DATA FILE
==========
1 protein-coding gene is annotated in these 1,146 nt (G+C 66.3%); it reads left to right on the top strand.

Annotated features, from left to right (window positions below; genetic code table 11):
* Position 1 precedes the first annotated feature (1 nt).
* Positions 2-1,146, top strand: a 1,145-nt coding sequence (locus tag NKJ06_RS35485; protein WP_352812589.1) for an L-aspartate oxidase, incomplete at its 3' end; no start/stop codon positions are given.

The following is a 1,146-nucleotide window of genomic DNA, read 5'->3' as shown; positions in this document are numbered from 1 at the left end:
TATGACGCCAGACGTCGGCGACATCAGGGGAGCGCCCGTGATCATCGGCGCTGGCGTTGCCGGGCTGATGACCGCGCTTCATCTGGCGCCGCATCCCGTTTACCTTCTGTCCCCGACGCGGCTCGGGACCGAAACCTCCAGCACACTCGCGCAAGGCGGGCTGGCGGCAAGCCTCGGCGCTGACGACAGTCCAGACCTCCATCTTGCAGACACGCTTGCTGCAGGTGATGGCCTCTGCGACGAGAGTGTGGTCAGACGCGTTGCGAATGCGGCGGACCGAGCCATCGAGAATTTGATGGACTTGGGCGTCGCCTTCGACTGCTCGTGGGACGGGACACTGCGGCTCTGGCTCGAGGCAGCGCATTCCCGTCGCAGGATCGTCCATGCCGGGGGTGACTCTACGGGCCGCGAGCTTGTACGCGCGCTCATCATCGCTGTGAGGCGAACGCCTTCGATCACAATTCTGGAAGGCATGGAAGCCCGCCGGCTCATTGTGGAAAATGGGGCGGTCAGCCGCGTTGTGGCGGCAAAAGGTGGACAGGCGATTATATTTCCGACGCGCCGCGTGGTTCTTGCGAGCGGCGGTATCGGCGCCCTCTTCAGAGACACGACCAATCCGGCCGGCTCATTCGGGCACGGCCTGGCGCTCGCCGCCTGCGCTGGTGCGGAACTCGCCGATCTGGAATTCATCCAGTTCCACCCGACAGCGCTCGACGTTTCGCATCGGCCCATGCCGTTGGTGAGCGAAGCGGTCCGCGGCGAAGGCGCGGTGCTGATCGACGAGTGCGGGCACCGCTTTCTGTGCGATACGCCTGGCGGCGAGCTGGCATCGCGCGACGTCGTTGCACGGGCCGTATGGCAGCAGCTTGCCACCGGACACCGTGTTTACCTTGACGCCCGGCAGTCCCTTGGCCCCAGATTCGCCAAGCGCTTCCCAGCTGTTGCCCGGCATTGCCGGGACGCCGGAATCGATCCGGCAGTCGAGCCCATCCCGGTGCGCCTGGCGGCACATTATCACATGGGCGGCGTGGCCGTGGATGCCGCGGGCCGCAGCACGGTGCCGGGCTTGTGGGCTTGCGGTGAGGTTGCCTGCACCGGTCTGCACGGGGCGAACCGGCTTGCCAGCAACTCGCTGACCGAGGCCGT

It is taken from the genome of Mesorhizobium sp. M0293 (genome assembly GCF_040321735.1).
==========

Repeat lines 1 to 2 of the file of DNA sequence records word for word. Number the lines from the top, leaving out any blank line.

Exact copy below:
1 protein-coding gene is annotated in these 1,146 nt (G+C 66.3%); it reads left to right on the top strand.

Annotated features, from left to right (window positions below; genetic code table 11):